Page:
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DINING: Clay Terrace newcomer fights to stand out in burger niche

November 25, 2017
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Wagyu burgers and their toppings are delivered hot to the table on a mini griddle at Prodigy. Sandwich construction is DIY. (IBJ photo/Eric Learned)

With walls bedecked with inspirational quotes and photos from the likes of Henry Ford, Walt Disney and Albert Einstein, Prodigy Burger & Bar (14490 Clay Terrace Blvd., 317-569-9996)—a conversion of the former Ted’s Montana Grill at Clay Terrace—seems committed to the idea of self-improvement.

And with NFL Sunday Ticket broadcasts for sports fans, dueling pianos on Friday and Saturday nights, and additional live music sprinkled into its schedule, the attempt to create a neighborhood bar in this not-quite neighborhood is ambitious and welcome.

Here’s hoping, then, that the newcomer takes some of its own advice. What’s here now has promise but could use some improvement.

Adding another burger option to an outdoor mall that already includes Red Robin, Kona Grill and Mitchell’s demands a certain level of differentiation. The twist here is that the Wagyu beef burgers are delivered to you still on a mini cast-iron griddle, sizzling like fajitas. I went with the one with the name in the title, the Prodigy Burger ($16), and the griddle proved a nice touch. I appreciated the option to pile as much hot caramelized onions, mushrooms, and red and green peppers as I liked onto the steaming hot burger and eat the excess toppings as a side dish.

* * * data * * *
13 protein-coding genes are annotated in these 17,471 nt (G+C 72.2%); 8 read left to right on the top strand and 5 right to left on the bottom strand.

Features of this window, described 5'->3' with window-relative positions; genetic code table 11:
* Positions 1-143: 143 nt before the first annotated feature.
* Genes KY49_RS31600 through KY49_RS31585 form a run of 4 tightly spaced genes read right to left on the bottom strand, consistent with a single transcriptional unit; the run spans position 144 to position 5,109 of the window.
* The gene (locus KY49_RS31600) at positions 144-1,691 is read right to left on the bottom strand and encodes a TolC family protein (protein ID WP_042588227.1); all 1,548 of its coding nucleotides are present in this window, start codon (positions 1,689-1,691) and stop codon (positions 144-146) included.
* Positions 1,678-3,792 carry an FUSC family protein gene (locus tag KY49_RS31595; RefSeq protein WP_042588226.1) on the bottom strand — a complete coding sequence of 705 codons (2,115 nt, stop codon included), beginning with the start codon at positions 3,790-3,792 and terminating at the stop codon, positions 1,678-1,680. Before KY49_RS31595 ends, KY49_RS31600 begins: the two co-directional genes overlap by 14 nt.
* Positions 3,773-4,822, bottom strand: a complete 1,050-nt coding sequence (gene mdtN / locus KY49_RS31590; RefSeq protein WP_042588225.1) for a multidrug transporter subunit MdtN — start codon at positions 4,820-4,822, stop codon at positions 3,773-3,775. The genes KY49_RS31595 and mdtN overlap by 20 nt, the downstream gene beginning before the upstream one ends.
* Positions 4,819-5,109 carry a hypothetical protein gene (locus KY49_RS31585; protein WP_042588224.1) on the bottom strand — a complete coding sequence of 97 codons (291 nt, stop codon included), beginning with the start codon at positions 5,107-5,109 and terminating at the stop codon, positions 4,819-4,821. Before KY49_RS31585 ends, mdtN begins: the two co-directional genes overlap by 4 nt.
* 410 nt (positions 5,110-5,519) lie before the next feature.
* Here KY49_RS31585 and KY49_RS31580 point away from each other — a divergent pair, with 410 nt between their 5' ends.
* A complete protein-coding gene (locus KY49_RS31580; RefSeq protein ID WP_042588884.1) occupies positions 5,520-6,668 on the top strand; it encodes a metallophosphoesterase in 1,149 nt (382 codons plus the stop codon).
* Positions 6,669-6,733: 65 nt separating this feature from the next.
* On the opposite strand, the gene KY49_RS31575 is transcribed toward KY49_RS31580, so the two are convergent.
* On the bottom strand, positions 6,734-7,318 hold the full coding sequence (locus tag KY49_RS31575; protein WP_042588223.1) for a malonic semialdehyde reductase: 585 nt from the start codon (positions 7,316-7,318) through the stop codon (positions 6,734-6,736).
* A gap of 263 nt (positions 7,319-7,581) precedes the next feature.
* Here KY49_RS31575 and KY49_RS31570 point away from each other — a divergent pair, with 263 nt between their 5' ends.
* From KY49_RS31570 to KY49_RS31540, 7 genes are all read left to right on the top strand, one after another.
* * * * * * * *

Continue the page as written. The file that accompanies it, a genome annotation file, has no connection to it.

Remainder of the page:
Other Wagyu-on-the-griddle options include The Captain ($15), with pork belly and truffle mayo, and the 16th Masterpiece ($15), with 16 mushrooms and a playful name putting the burger in the company of Leonardo Da Vinci’s 15 top works.

Arriving sans griddle from the standard burger side of the menu was the Mozart ($12), with blue cheese, fried onion straws and orange dill sauce making for an interesting mix. As with the others, a squeezable bun helped hold it all together.  

Beyond the burgers, our picks were a mix of hits and misses.

Cheesesteak Eggrolls ($10) sounded like an interesting twist but turned out to be just four open-ended shells not even half-filled with a mix of meat, Provolone and onion. The bites that did include all the elements were still dominated by the shell. Short Rib Mac and Shrimp Mac ($10 each) were both creamy and uncomplicated but with ample supplies of their non-pasta ingredients. Sided Fries ($3 if ordered separately) lacked flavor, a problem even more disappointing with the Duck Fat Pommes Frites ($5), which were nearly indistinguishable from their basic brethren.

ae-prodigy-11-15col.jpg The walls of Prodigy Burger & Bar are lined with quotes—and misquotes—of the famous. (IBJ photo/Eric Learned)

On the short dessert menu, Prodigy Doughnut ($7) might well have been inspired by similar offerings at the Indiana State Fair. It brought together the traditional grab-and-go breakfast treat with a scoop of ice cream, which made for a non-traditional but appealing combo. I couldn’t help but think, though, that it would have been even better if the doughnut had been of a Jack’s or Long’s caliber.

And, at the risk of seeming trivial, the walls could use a bit of fact-checking. “Pressure is something you feel when you don’t know what you’re doing,” is attributed here to Peyton Manning. While it is a favorite quote of the quarterback, it originated with Steelers Coach Chuck Noll. Details matter.•

—Lou Harry

 

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